GrammarPhile Blog

Get Points for Proper Use of Points

Posted by Phil Jamieson   Aug 3, 2011 5:30:00 AM

arrow pointing to a periodIn punctuation-speak, a point is a period. Here's a tip on using points.

It's cumbersome and unnecessary to use points in such abbreviations as CIA (name of an agency), UAE (name of a country), ILGWU (name of a union), UNESCO (name of an international organization - and pronounced as a word), NW (name of a compass point - and written out as a single word northwest, except in Britain and sometimes in Canada), and so on. Points should be avoided even with the initials of people, unless part of the name is spelled out: JFK, J.F. Kennedy; Old GS was at the tournament, and Bill C. was there but Bill G. wasn't.

There are a few initial-type abbreviations that do require points. U.S. always has points, perhaps to avoid momentary confusion with the word us, but USA rarely does. U.K. (United Kingdom) usually has points, perhaps to avoid the infelicitous result of trying to pronounce the abbreviation as a word. The abbreviations of academic and professional degrees - B.A., D.D.S. - usually have points; some of them, of course, are not made up entirely of initials: Ph.D., Litt.D. A few degree abbreviations are used informally to refer to people, usually without points: He is a CPA; MBAs are taking over the water-skiing industry. Initial-type abbreviations of state names have points - N.Y., R.I. - but not when they are used with ZIP codes: NY 10010. The ZIP code style was established by the U.S. Postal Service.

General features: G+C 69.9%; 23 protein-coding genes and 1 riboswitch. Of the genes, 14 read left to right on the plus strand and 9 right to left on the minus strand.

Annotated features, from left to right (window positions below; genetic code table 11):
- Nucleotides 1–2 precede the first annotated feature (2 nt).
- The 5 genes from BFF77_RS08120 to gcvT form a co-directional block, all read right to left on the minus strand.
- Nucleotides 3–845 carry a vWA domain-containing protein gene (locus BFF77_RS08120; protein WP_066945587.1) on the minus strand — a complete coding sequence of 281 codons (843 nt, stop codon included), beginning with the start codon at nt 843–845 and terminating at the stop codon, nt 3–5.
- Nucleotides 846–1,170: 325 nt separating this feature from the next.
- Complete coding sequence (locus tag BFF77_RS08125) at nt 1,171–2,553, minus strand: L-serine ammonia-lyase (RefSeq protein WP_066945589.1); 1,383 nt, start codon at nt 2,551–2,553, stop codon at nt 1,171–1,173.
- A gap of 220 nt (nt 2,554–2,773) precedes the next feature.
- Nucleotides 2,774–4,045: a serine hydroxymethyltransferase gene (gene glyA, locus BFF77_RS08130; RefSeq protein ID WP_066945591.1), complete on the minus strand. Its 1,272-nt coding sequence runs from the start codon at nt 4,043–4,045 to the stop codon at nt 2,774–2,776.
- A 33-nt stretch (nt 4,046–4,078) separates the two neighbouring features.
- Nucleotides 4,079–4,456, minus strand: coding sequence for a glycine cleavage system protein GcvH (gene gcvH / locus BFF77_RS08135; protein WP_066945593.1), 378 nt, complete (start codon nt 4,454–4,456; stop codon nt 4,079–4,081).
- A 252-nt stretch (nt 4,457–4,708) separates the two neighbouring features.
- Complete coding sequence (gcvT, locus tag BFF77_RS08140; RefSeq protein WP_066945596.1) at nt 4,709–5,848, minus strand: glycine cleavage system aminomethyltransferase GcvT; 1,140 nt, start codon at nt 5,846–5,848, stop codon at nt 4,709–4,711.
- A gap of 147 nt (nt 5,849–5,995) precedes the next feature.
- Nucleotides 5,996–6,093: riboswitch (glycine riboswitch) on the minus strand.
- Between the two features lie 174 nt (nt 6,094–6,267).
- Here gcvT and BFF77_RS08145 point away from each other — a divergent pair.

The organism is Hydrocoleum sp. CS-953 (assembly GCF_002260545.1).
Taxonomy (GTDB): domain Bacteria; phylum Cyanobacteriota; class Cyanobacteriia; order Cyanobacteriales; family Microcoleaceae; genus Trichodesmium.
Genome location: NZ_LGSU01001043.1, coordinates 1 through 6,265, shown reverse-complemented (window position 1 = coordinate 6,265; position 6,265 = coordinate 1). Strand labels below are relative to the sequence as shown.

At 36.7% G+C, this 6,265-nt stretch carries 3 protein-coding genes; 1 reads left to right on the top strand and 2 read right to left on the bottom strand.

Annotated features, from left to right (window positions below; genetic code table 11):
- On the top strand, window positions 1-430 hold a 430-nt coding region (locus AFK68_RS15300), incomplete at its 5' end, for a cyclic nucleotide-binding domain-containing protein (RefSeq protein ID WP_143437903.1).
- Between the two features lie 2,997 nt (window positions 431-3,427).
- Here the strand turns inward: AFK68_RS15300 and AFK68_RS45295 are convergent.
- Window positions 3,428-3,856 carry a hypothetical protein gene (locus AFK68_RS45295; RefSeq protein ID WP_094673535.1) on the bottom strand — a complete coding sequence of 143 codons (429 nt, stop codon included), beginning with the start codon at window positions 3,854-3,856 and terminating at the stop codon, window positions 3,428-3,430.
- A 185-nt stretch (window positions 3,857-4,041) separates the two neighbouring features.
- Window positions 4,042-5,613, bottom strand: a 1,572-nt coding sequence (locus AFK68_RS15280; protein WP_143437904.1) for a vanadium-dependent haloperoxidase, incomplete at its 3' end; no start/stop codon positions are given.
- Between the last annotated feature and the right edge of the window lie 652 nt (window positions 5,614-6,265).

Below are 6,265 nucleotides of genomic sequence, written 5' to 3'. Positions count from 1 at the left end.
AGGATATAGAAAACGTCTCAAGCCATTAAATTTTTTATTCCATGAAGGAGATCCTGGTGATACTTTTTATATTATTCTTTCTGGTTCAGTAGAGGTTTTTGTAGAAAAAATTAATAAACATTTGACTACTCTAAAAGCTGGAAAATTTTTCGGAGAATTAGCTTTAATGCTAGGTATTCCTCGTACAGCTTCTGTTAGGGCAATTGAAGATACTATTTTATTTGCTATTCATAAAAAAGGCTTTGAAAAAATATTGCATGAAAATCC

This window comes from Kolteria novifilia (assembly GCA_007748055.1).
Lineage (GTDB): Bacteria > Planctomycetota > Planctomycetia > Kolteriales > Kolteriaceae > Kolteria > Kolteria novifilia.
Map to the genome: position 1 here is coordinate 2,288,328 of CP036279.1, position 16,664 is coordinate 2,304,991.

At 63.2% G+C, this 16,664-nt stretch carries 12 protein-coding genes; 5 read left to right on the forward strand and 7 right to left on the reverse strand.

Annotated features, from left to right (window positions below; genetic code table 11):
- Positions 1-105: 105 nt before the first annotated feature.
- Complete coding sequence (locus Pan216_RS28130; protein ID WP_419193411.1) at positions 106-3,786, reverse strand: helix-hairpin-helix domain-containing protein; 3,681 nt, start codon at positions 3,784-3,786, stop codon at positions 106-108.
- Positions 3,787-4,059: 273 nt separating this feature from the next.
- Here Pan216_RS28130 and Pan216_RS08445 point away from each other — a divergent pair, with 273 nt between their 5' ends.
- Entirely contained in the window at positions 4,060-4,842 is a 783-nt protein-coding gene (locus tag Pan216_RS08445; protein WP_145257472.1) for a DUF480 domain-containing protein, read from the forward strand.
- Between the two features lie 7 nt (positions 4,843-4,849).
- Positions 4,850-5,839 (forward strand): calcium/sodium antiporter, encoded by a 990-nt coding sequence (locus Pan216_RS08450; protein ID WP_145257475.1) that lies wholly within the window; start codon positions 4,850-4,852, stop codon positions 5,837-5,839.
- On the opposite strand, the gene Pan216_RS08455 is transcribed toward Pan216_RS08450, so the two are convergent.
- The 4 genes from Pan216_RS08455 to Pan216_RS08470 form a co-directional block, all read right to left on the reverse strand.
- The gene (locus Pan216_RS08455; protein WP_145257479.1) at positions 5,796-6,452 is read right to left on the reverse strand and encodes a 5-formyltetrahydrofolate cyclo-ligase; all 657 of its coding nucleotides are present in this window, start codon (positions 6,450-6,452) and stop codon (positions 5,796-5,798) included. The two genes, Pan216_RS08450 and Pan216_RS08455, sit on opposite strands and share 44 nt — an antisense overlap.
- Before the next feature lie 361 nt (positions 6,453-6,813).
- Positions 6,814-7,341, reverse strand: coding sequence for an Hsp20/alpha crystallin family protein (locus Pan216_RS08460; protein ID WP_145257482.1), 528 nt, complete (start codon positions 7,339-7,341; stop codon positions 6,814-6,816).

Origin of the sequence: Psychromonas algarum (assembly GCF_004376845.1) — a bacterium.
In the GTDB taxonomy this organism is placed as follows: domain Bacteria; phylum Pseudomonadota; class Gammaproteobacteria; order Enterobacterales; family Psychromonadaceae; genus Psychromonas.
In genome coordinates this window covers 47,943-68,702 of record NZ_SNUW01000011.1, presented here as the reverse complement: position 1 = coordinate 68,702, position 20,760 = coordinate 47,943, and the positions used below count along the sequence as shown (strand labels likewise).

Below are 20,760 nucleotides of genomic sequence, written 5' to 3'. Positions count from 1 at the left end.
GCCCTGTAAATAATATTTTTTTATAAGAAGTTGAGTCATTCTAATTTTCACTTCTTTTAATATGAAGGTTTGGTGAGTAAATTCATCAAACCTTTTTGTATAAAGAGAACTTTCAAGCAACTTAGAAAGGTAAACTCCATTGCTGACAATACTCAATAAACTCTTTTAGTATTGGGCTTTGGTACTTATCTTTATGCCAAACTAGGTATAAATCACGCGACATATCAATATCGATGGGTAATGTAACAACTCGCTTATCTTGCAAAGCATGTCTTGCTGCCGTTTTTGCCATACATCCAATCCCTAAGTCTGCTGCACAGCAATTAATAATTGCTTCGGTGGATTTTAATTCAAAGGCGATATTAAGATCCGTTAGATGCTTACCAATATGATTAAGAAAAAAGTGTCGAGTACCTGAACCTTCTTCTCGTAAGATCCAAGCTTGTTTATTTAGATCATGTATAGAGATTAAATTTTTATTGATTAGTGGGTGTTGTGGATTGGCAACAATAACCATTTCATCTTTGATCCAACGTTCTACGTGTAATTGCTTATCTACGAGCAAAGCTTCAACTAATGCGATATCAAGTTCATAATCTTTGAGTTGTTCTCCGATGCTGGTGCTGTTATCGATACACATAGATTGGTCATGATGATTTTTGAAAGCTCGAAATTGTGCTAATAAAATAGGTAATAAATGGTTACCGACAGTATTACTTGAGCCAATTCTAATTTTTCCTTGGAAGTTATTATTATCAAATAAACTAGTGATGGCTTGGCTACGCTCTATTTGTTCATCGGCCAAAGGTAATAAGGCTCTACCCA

Other abbreviations almost always have points. Saint is abbreviated St.; Mister is abbreviated Mr.; Lieutenant Commander is abbreviated Lt. Cmdr. Exceptions are mainly very common abbreviations for units of measure. The preferred forms are still lb., oz., ft., and so on, but lb, oz, and ft are commonly seen and are accepted - unlike in for inch and gal for gallon, which can too easily be misunderstood. Points are not used with metric abbreviations: cc, mm, kg, and so on.

Enough exceptions to this rule exist to make a dictionary essential in doubtful cases, but the general principle of the rule should be sufficient for abbreviations not found in the dictionary.

Topics: punctuation, abbreviations, points, periods

Subscribe to Email Updates

Sign up for our emails!

Sign Up

Search Our Blog

Recent Posts

Posts by Topic

see all